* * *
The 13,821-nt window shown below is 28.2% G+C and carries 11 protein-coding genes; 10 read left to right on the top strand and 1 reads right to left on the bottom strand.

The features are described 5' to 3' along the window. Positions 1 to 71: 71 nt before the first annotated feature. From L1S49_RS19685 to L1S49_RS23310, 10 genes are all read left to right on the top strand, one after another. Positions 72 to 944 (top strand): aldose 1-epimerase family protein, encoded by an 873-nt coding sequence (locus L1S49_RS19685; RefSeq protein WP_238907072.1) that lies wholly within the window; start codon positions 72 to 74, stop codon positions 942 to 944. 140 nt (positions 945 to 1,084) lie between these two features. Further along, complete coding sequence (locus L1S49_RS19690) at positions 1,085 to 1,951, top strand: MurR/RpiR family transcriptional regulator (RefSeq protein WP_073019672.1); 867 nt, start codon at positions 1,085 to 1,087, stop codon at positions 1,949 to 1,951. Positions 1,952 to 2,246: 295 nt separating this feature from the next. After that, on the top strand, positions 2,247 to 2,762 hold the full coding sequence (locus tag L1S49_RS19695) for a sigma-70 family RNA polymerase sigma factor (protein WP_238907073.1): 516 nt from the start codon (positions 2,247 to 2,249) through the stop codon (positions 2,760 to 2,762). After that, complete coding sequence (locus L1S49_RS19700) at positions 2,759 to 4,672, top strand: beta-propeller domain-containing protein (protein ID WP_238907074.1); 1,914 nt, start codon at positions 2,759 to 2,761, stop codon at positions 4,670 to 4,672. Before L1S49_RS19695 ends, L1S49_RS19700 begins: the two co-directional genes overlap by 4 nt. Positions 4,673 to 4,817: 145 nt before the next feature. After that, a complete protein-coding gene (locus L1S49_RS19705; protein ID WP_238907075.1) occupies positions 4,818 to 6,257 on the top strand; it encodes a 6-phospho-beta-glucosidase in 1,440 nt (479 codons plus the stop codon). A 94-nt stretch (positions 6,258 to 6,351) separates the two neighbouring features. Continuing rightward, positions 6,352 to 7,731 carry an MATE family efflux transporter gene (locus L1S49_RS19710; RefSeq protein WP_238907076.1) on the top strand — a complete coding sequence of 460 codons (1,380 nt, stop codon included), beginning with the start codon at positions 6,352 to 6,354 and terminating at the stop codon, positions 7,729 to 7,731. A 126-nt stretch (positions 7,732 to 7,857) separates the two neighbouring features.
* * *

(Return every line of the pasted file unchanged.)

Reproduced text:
The 13,821-nt window shown below is 28.2% G+C and carries 11 protein-coding genes; 10 read left to right on the top strand and 1 reads right to left on the bottom strand.

The features are described 5' to 3' along the window. Positions 1 to 71: 71 nt before the first annotated feature. From L1S49_RS19685 to L1S49_RS23310, 10 genes are all read left to right on the top strand, one after another. Positions 72 to 944 (top strand): aldose 1-epimerase family protein, encoded by an 873-nt coding sequence (locus L1S49_RS19685; RefSeq protein WP_238907072.1) that lies wholly within the window; start codon positions 72 to 74, stop codon positions 942 to 944. 140 nt (positions 945 to 1,084) lie between these two features. Further along, complete coding sequence (locus L1S49_RS19690) at positions 1,085 to 1,951, top strand: MurR/RpiR family transcriptional regulator (RefSeq protein WP_073019672.1); 867 nt, start codon at positions 1,085 to 1,087, stop codon at positions 1,949 to 1,951. Positions 1,952 to 2,246: 295 nt separating this feature from the next. After that, on the top strand, positions 2,247 to 2,762 hold the full coding sequence (locus tag L1S49_RS19695) for a sigma-70 family RNA polymerase sigma factor (protein WP_238907073.1): 516 nt from the start codon (positions 2,247 to 2,249) through the stop codon (positions 2,760 to 2,762). After that, complete coding sequence (locus L1S49_RS19700) at positions 2,759 to 4,672, top strand: beta-propeller domain-containing protein (protein ID WP_238907074.1); 1,914 nt, start codon at positions 2,759 to 2,761, stop codon at positions 4,670 to 4,672. Before L1S49_RS19695 ends, L1S49_RS19700 begins: the two co-directional genes overlap by 4 nt. Positions 4,673 to 4,817: 145 nt before the next feature. After that, a complete protein-coding gene (locus L1S49_RS19705; protein ID WP_238907075.1) occupies positions 4,818 to 6,257 on the top strand; it encodes a 6-phospho-beta-glucosidase in 1,440 nt (479 codons plus the stop codon). A 94-nt stretch (positions 6,258 to 6,351) separates the two neighbouring features. Continuing rightward, positions 6,352 to 7,731 carry an MATE family efflux transporter gene (locus L1S49_RS19710; RefSeq protein WP_238907076.1) on the top strand — a complete coding sequence of 460 codons (1,380 nt, stop codon included), beginning with the start codon at positions 6,352 to 6,354 and terminating at the stop codon, positions 7,729 to 7,731. A 126-nt stretch (positions 7,732 to 7,857) separates the two neighbouring features.